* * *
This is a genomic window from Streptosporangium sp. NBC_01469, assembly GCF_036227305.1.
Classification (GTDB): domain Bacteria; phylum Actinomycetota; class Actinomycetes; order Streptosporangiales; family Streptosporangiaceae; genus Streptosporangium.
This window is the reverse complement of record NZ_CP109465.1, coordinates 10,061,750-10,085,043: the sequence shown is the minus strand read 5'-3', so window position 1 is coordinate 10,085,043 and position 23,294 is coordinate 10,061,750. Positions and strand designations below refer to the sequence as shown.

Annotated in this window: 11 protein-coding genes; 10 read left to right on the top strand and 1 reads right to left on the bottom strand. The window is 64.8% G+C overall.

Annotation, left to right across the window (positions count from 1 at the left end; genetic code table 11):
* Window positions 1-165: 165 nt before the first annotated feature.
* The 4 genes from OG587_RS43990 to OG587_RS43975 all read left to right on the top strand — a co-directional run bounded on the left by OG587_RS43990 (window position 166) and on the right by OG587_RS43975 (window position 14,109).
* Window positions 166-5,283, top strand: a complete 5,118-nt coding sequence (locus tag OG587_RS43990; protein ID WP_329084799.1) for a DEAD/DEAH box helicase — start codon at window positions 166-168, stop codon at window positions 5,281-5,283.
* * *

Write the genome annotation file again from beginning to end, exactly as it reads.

This is a genomic window from Streptosporangium sp. NBC_01469, assembly GCF_036227305.1.
Classification (GTDB): domain Bacteria; phylum Actinomycetota; class Actinomycetes; order Streptosporangiales; family Streptosporangiaceae; genus Streptosporangium.
This window is the reverse complement of record NZ_CP109465.1, coordinates 10,061,750-10,085,043: the sequence shown is the minus strand read 5'-3', so window position 1 is coordinate 10,085,043 and position 23,294 is coordinate 10,061,750. Positions and strand designations below refer to the sequence as shown.

Annotated in this window: 11 protein-coding genes; 10 read left to right on the top strand and 1 reads right to left on the bottom strand. The window is 64.8% G+C overall.

Annotation, left to right across the window (positions count from 1 at the left end; genetic code table 11):
* Window positions 1-165: 165 nt before the first annotated feature.
* The 4 genes from OG587_RS43990 to OG587_RS43975 all read left to right on the top strand — a co-directional run bounded on the left by OG587_RS43990 (window position 166) and on the right by OG587_RS43975 (window position 14,109).
* Window positions 166-5,283, top strand: a complete 5,118-nt coding sequence (locus tag OG587_RS43990; protein ID WP_329084799.1) for a DEAD/DEAH box helicase — start codon at window positions 166-168, stop codon at window positions 5,281-5,283.